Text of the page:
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Preventing winter salt damage to lawns

Some de-icers are better for lawns than others

By: Sandy Feather 2015
Penn State Extension


Q. Do you have any suggestions to avoid lawn damage from de-icing salts? My lawn is damaged every winter where it abuts my sidewalk and driveway. I am tired of raking out the dead grass, adding topsoil and reseeding every spring.

A. De-icing salt damage to lawn grass is a difficult problem to solve, but there are some steps you can take to try to minimize the damage. Kentucky bluegrass is more sensitive to de-icing salts than perennial ryegrass, fine fescues and tall fescue, but de-icing salts can damage all lawn grasses, especially during snowy winters. Rather than piling salt-laden snow onto lawn areas, shovel or blow the snow off before applying de-icing salts.

Then, use as little as possible to do the job. Many products have application rates on the label, and applying more does not make snow and ice melt faster. You can also mix de-icing salts with sand or cat litter. Those materials do not melt snow and ice, but do provide traction and can help you use less salt.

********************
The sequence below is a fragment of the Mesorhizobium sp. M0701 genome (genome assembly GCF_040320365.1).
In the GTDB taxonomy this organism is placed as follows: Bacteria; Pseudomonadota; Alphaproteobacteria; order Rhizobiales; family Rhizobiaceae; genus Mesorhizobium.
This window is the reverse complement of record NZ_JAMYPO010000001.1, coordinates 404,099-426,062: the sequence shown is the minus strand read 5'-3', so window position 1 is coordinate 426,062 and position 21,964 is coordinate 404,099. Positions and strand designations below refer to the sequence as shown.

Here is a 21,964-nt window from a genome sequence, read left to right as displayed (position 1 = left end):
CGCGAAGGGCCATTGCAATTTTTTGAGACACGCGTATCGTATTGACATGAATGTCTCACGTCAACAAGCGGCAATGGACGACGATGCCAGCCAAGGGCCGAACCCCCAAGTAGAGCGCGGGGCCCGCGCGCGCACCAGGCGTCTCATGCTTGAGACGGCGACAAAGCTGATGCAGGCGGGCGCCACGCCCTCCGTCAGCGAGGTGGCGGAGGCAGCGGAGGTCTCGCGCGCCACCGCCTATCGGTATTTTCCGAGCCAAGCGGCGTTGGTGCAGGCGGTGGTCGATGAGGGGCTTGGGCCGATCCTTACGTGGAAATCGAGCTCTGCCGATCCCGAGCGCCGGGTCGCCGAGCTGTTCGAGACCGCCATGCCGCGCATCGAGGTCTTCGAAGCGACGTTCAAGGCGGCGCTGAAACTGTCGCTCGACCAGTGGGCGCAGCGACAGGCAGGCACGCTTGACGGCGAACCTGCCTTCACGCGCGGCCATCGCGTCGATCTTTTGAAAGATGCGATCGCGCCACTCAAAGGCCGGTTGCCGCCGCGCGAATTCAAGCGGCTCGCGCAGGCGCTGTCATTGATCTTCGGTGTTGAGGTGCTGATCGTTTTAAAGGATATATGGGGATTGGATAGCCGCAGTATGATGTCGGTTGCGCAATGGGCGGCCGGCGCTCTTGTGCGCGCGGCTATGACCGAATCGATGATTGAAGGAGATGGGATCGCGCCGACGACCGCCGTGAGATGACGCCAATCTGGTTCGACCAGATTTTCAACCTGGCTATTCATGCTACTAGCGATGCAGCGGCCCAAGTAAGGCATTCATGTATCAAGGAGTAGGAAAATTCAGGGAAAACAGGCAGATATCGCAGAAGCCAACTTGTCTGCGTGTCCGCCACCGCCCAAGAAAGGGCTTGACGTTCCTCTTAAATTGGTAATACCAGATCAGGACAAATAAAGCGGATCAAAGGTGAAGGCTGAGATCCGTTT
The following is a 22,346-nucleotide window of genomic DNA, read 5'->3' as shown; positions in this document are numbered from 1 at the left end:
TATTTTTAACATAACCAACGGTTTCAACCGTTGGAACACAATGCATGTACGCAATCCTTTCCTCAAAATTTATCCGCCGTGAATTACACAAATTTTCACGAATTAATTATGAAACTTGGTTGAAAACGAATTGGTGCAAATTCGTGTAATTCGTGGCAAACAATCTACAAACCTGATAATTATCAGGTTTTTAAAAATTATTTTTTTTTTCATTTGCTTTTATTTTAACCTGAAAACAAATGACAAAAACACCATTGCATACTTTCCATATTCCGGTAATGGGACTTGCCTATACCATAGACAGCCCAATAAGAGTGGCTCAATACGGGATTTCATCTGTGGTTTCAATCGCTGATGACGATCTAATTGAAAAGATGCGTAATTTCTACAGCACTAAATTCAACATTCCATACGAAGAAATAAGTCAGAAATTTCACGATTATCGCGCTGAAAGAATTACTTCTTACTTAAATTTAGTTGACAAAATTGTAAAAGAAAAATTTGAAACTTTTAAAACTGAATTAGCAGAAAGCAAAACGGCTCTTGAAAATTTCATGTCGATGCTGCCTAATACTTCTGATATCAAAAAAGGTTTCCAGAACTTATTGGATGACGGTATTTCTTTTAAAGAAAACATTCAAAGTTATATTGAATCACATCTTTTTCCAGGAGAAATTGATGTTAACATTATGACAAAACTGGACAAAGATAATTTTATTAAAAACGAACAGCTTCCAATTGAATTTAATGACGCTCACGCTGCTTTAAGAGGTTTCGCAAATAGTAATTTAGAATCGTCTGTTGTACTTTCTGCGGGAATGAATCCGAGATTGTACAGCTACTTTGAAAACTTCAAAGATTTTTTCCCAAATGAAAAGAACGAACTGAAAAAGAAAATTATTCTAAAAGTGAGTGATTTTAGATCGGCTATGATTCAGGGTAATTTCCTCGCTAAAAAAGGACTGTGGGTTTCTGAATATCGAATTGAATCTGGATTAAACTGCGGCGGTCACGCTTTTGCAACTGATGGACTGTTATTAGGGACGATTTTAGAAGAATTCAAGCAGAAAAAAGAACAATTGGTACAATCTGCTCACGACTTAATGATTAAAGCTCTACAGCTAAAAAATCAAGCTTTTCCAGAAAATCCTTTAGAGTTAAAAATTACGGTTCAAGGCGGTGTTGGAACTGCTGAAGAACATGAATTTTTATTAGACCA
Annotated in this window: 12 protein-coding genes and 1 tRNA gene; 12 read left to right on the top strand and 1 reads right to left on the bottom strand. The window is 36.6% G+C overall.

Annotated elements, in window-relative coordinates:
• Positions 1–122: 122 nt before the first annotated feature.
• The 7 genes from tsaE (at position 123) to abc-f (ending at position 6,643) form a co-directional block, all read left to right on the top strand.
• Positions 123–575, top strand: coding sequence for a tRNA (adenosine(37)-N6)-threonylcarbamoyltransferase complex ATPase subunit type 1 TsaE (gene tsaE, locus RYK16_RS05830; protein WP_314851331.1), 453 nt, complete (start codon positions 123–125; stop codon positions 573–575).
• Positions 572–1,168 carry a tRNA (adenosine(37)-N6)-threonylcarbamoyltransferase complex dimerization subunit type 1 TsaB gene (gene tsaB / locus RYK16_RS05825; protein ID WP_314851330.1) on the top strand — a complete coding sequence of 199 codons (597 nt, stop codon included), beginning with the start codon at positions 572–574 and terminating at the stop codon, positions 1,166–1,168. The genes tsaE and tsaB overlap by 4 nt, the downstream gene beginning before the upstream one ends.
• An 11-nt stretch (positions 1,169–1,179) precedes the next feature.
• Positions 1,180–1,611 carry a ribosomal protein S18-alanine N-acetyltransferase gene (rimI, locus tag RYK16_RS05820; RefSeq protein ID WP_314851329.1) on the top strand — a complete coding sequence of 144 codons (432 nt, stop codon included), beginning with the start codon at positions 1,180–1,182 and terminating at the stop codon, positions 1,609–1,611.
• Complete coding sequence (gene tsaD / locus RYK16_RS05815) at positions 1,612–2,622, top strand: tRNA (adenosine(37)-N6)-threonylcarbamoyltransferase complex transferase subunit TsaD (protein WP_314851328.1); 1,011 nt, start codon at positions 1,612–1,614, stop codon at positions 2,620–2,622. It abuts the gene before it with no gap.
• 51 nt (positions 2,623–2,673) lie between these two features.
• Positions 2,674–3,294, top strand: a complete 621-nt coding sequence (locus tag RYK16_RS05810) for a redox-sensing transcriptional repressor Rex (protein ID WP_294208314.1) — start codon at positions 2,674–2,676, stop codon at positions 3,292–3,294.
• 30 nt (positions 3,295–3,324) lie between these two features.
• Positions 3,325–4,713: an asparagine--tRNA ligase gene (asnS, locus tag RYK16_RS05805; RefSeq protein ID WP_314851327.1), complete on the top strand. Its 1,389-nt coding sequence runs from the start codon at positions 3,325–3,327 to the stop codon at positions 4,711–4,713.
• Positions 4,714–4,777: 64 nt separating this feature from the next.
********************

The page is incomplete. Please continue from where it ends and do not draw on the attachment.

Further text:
Deicer

Sodium Chloride vs. Calcium Chloride

While calcium chloride is more expensive, it is less damaging to grass than sodium chloride, and is also effective at colder temperatures. It is generally applied at about a third the rate of sodium chloride, so it goes further if it is not being over-applied.

 


Urea is not recommended as a de-icer

Urea has been suggested as a substitute for standard de-icing materials, but its use is not recommended. Urea is a high-nitrogen fertilizer that can run off with the snowmelt and spring rains, resulting in pollution of surface and groundwater. And even if it all stays on your lawn, it could result in an over-application of nitrogen, which can also burn grasses.

Spring rains can help leach salts from the soil as long as drainage is good. If the soil adjacent to your hardscape is very compacted, drainage is likely poor. It can be improved by incorporating organic matter such as compost to a depth of 6 inches.

MORE

Lawn spot-seeding

Deicer & snow melter descriptions

Mulching leaves when mowing a lawn

        


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